Northland growers have welcomed comments by Prime Minister John Key that yachts from Australia may be fumigated to keep Queensland fruit fly out of New Zealand.
A team of about 80 biosecurity officials has been sent to Whangarei after the discovery on Tuesday of another male fruit fly in a surveillance trap in the suburb of Parihaka, 400 metres from where one was found in January this year.
The insect is considered one of the biggest threats to the country's horticulture industry.
Mr Key said on Friday questions will have to be asked about whether there are any faults in New Zealand's biosecurity system and the Government is taking the matter seriously because the latest incursion is not related to the one in January.
He said the Government would look into the fumigation of private yachts if the fruit fly was found to have entered the country that way.
Rick Curtis, the Northland director of the Fruit Growers Federation, said the site of the first find is directly above the marina and he strongly suspects that is where the pest came from.
"There are no shipments of fresh fruit and vegetables arriving from Australia or anywhere else at Whangarei. They come into Auckland and are then distributed by truck. So I would suspect it's very likely that first one initially has come off a yacht."
Mr Curtis said fruit growers are struggling to control several pests that have entered the region in the past decade.
The Ministry for Primary Industries said the fact that the fly was detected and caught shows its biosecurity systems are working. Compliance head Andrew Coleman said 600kg of fruit was dissected in January and ministry staff did not find a single egg or larva, which would indicate a breeding population.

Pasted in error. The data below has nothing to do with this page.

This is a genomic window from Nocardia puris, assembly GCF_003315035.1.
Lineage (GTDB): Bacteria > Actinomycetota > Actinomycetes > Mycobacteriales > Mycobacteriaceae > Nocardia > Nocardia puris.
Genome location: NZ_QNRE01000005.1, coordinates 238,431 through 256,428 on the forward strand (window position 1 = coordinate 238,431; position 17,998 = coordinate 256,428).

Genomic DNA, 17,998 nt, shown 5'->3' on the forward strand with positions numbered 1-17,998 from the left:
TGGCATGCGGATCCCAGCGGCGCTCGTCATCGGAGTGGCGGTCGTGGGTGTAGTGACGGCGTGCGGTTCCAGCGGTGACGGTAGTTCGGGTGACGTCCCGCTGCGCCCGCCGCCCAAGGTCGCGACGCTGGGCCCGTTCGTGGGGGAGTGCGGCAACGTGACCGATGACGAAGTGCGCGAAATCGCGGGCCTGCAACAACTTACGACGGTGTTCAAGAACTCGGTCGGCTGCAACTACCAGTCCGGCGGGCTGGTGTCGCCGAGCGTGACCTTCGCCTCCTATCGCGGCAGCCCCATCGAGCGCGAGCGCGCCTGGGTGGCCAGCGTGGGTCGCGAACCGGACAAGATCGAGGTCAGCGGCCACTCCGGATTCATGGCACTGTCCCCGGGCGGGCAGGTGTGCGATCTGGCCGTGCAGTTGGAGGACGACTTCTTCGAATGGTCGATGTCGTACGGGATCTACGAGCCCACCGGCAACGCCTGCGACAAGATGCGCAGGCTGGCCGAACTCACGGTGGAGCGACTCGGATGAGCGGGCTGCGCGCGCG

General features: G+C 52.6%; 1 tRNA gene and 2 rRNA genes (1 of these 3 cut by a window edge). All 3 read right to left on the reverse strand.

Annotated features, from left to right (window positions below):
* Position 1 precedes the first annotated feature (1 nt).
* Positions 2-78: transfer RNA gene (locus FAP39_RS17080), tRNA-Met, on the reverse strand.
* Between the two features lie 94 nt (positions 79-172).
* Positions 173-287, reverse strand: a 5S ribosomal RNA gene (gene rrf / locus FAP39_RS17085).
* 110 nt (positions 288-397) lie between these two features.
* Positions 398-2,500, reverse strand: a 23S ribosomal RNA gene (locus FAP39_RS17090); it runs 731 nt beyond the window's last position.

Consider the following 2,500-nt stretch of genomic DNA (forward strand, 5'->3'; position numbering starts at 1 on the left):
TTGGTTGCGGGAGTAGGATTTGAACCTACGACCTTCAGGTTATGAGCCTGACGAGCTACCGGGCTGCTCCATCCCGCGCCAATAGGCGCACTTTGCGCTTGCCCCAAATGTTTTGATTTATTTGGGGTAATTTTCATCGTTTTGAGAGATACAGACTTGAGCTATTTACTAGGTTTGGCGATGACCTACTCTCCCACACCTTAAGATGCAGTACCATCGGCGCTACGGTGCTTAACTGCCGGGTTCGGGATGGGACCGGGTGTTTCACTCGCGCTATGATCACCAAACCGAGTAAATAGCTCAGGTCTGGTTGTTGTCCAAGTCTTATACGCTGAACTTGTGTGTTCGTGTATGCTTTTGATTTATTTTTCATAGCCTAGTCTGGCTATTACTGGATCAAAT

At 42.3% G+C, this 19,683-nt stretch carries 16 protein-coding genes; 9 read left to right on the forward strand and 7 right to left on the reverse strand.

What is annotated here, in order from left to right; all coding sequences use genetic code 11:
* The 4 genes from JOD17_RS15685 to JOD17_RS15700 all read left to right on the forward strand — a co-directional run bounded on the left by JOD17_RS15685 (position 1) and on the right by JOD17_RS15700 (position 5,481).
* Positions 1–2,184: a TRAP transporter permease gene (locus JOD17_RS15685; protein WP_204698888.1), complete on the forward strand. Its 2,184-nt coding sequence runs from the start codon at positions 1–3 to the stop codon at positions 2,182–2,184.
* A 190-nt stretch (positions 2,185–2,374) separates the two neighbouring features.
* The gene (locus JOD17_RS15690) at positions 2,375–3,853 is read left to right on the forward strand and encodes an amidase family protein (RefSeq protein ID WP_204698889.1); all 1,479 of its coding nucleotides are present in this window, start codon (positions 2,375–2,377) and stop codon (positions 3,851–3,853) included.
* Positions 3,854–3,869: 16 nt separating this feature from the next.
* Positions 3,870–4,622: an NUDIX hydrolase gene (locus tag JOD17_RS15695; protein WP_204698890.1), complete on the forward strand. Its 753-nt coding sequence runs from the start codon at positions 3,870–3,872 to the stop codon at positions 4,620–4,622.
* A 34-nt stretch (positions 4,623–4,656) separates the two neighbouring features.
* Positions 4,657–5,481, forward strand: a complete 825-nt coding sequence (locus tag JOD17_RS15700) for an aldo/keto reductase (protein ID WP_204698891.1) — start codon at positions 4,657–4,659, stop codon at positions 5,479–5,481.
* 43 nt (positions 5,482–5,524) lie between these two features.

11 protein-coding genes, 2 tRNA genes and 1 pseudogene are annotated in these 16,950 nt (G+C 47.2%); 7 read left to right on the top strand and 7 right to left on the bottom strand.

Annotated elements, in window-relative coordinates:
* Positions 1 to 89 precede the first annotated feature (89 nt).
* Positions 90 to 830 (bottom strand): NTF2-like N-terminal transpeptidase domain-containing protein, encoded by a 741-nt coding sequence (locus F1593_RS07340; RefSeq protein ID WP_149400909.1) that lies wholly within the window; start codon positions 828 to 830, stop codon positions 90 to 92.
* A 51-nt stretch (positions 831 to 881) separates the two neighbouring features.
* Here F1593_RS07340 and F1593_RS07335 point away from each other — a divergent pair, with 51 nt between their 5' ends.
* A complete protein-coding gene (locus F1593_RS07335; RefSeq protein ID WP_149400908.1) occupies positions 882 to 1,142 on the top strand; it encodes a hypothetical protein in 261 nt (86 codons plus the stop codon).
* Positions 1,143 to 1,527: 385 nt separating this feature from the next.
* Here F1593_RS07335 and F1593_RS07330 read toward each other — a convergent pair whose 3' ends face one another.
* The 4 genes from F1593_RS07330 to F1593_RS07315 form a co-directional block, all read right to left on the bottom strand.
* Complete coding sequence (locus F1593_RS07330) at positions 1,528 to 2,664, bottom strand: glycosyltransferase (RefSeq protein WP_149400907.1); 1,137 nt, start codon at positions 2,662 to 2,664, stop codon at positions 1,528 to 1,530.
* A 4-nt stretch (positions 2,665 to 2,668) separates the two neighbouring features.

However, Rick Curtis said that is only partly true. He said Queensland fruit flies should not be getting into New Zealand in the first place - and whatever systems are in place to keep them out are clearly ineffective.
Kiwifruit Vine Health also said more could be done to manage the risk of pests coming into New Zealand. Chief executive Barry O'Neill wants more attention paid to cruise ship and airport arrivals.
He said the current system has about 7500 fruit fly traps - about half set up specifically for Queensland fruit fly - and questioned if that is enough.
"We have been raising with MPI the concern that we may not have sufficient traps in some of our key horticultural areas - both to detect flies early enough but also for regions that don't have fruit flies, when a fly is found somewhere else, say in Auckland, to be able to absolutely assure our markets and our industry that the fly hasn't established in other parts of New Zealand."
In 1996 during a breeding fruit fly discovery in Auckland, China banned fruit from the whole of New Zealand.
"With our trade to China having increased significantly since 1996 that reaction would have a devastating impact on our and other horticultural sectors," Mr O'Neill said. "But there is a significant difference because at this stage we are only dealing with a single male fly. We don't have a breeding population."